Today we're excited to chat with Julianna Baggott, author of The Prince of Fenway Park.
FQ: The Red Sox Curse is so well-known. Where did you come up with the idea of putting a different spin on the Curse?
The idea of the Red Sox Curse is well-known, but no one ever put it into a larger context, a full mythology and origin story. Yes, it had to do with Babe Ruth, but who really cursed the Red Sox and why? That's what I wanted to get to the bottom of in The Prince of Fenway Park. And since it's Boston and a Curse, it had to have something to do with Irish folklore which is famous for its curses, didn't it? Howard Bryant's book Shut Out was hugely influencial. Racism was the thing that fed the Curse in many ways all those years, and so The Prince of Fenway Park to address that legacy as well.
FQ: Why the Red Sox? Are you a big Sox fan?
I married a lifelong, diehard Red Sox fan. It has a way of taking over the house -- like a fever. I have four children, all of which are now Red Sox fans, even the two-year-old. It is their legacy.
FQ: There's a lot of references to famous players/games/events in baseball's history. Did you have to do a lot of research?
Yes. It's ironic because, at first, one of the draws to writing this novel was that my husband was a huge resource. I thought I really wouldn't have to do so much research. I'd just lean over and have him tell me the facts. But the novel goes into very sharp detail, and so we had to do a lot of unexpected research. My husband got to go on a behind the scenes tour of Fenway Park -- behind the Green Monster, on the pitchers mound. He was in heaven.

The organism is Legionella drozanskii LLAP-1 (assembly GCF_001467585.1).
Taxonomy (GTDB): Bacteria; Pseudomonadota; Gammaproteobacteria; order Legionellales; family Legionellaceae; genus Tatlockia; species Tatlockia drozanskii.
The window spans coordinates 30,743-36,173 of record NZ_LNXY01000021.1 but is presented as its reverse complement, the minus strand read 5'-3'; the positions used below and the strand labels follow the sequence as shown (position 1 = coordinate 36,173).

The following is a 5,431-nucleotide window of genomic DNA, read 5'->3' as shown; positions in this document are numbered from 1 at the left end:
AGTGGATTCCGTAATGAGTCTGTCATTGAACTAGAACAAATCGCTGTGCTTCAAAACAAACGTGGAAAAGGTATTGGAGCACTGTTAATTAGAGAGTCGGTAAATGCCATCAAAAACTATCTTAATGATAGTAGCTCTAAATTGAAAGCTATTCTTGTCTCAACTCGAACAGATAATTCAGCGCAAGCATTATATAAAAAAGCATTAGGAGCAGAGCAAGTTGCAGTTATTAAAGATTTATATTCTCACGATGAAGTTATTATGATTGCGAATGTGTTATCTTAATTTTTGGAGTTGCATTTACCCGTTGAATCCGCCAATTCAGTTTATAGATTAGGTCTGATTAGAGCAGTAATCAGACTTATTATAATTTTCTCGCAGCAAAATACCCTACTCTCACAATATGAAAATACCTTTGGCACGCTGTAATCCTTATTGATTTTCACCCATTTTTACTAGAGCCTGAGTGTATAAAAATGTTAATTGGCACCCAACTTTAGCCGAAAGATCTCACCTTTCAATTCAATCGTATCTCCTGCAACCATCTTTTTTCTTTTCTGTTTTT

FQ: The Cursed Creatures are loads of fun to read about. Which one was your favorite? Which creature was the most challenging?
The Pooka was my favorite but also the most challenging. He was the greatest mystery and I had to really dig to understand him -- through and through.
FQ: I think a lot of preteens will see themselves in Oscar. What makes the character special to you?
We all feel cursed at some point in our lives. It's unavoidable. And those preteen and teen years are especially hard. But Oscar is resilient as most kids are. I loved writing a character with much to overcome who is so internally strong.
FQ: You touch on a particularly tough subject, that of racisim in baseball's past. Including the author's note touching on this was a great idea. Did you struggle with including the darker side of baseball? Why was it important for you to include the topic?
The story couldn't have been told honestly without it. It would have been a fairytale with no resonance, and the best stories that we tell are the ones that take on our humanity -- all of it -- the beauty as well as the ugliness. To sanitize the past is to undercut the struggles that our African American sports heroes had to endure and overcome. I refused to do that. And I think it's a great opportunity for teachers and parents to open the discussion. Children want to talk about complex issues. They know they're there. So why hide them?